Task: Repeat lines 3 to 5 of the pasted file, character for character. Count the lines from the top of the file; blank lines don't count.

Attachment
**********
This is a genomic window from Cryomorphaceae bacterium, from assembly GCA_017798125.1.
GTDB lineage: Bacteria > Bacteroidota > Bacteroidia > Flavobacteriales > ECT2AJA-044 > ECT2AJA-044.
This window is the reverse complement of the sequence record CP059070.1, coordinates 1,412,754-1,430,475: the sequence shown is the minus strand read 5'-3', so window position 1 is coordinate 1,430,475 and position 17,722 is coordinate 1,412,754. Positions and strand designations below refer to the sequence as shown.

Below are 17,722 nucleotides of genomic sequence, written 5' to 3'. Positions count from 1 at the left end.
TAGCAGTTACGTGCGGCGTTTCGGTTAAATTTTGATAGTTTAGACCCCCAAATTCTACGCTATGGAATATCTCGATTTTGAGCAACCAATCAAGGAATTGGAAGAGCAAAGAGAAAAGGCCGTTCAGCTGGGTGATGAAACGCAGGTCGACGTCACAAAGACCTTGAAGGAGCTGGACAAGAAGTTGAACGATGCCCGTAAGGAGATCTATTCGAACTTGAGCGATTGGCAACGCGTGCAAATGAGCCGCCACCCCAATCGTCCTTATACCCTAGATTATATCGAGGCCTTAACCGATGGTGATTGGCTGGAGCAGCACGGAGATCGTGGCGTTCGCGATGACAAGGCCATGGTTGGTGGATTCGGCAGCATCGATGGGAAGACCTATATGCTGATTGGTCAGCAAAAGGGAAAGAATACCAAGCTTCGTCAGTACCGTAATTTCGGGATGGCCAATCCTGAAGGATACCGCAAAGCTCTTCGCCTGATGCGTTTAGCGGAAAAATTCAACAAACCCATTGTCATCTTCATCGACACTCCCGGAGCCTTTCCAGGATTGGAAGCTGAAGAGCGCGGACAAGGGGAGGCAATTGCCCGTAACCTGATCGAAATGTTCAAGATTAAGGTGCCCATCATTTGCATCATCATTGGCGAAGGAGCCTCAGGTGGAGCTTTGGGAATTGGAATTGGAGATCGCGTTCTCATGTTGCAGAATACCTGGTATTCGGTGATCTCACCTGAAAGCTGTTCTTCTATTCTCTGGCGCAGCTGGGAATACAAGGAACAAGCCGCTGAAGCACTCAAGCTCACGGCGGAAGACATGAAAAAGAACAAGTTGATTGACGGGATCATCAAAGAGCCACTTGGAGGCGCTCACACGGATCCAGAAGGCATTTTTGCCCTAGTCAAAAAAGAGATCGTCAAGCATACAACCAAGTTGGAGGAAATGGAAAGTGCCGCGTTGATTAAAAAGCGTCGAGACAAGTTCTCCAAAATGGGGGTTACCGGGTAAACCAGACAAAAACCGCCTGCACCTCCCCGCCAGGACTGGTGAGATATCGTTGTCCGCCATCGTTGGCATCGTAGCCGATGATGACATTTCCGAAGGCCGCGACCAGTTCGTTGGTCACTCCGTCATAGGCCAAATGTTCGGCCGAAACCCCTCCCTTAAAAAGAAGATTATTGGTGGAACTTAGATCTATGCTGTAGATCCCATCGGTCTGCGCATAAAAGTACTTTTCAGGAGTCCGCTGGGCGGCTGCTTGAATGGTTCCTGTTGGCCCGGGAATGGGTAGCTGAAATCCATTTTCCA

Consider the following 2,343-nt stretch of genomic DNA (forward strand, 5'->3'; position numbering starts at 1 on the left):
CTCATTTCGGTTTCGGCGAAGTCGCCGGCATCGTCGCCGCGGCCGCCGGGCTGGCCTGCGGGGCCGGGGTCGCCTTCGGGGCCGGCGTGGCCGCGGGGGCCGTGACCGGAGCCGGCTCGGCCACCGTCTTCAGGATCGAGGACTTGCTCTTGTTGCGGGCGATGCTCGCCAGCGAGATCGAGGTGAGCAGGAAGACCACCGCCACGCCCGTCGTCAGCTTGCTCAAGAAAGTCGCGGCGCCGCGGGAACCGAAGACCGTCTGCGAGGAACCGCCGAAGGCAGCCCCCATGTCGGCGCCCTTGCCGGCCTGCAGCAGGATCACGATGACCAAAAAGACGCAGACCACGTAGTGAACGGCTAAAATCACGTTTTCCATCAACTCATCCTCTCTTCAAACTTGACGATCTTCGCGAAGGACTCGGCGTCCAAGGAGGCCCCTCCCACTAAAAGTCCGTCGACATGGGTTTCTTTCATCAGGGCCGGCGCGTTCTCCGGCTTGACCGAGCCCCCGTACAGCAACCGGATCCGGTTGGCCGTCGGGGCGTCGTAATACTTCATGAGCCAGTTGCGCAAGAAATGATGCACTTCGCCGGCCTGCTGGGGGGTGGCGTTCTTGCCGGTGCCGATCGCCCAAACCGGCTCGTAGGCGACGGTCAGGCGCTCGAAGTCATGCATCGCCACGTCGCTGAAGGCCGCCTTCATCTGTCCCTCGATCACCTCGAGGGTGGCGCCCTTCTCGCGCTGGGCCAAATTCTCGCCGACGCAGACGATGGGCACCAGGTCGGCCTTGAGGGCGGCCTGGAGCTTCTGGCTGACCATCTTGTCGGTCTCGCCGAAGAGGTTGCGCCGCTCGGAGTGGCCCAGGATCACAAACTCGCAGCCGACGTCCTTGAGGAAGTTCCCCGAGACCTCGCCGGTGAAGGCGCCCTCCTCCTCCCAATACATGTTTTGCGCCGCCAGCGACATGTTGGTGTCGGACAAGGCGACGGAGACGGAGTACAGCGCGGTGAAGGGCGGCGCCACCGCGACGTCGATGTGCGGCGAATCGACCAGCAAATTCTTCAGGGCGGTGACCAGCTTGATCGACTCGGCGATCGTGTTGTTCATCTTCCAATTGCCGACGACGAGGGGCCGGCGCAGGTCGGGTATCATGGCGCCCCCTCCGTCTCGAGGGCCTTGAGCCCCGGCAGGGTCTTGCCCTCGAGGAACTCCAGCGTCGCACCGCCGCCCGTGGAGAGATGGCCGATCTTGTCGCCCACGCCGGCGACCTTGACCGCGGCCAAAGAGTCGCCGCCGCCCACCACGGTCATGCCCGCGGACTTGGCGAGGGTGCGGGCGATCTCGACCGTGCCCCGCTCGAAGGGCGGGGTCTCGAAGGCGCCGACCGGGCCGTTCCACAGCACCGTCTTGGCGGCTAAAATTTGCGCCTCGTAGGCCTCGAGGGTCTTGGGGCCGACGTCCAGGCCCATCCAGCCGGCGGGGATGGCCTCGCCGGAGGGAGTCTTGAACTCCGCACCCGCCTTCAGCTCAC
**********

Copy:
This window is the reverse complement of the sequence record CP059070.1, coordinates 1,412,754-1,430,475: the sequence shown is the minus strand read 5'-3', so window position 1 is coordinate 1,430,475 and position 17,722 is coordinate 1,412,754. Positions and strand designations below refer to the sequence as shown.

Below are 17,722 nucleotides of genomic sequence, written 5' to 3'. Positions count from 1 at the left end.
TAGCAGTTACGTGCGGCGTTTCGGTTAAATTTTGATAGTTTAGACCCCCAAATTCTACGCTATGGAATATCTCGATTTTGAGCAACCAATCAAGGAATTGGAAGAGCAAAGAGAAAAGGCCGTTCAGCTGGGTGATGAAACGCAGGTCGACGTCACAAAGACCTTGAAGGAGCTGGACAAGAAGTTGAACGATGCCCGTAAGGAGATCTATTCGAACTTGAGCGATTGGCAACGCGTGCAAATGAGCCGCCACCCCAATCGTCCTTATACCCTAGATTATATCGAGGCCTTAACCGATGGTGATTGGCTGGAGCAGCACGGAGATCGTGGCGTTCGCGATGACAAGGCCATGGTTGGTGGATTCGGCAGCATCGATGGGAAGACCTATATGCTGATTGGTCAGCAAAAGGGAAAGAATACCAAGCTTCGTCAGTACCGTAATTTCGGGATGGCCAATCCTGAAGGATACCGCAAAGCTCTTCGCCTGATGCGTTTAGCGGAAAAATTCAACAAACCCATTGTCATCTTCATCGACACTCCCGGAGCCTTTCCAGGATTGGAAGCTGAAGAGCGCGGACAAGGGGAGGCAATTGCCCGTAACCTGATCGAAATGTTCAAGATTAAGGTGCCCATCATTTGCATCATCATTGGCGAAGGAGCCTCAGGTGGAGCTTTGGGAATTGGAATTGGAGATCGCGTTCTCATGTTGCAGAATACCTGGTATTCGGTGATCTCACCTGAAAGCTGTTCTTCTATTCTCTGGCGCAGCTGGGAATACAAGGAACAAGCCGCTGAAGCACTCAAGCTCACGGCGGAAGACATGAAAAAGAACAAGTTGATTGACGGGATCATCAAAGAGCCACTTGGAGGCGCTCACACGGATCCAGAAGGCATTTTTGCCCTAGTCAAAAAAGAGATCGTCAAGCATACAACCAAGTTGGAGGAAATGGAAAGTGCCGCGTTGATTAAAAAGCGTCGAGACAAGTTCTCCAAAATGGGGGTTACCGGGTAAACCAGACAAAAACCGCCTGCACCTCCCCGCCAGGACTGGTGAGATATCGTTGTCCGCCATCGTTGGCATCGTAGCCGATGATGACATTTCCGAAGGCCGCGACCAGTTCGTTGGTCACTCCGTCATAGGCCAAATGTTCGGCCGAAACCCCTCCCTTAAAAAGAAGATTATTGGTGGAACTTAGATCTATGCTGTAGATCCCATCGGTCTGCGCATAAAAGTACTTTTCAGGAGTCCGCTGGGCGGCTGCTTGAATGGTTCCTGTTGGCCCGGGAATGGGTAGCTGAAATCCATTTTCCA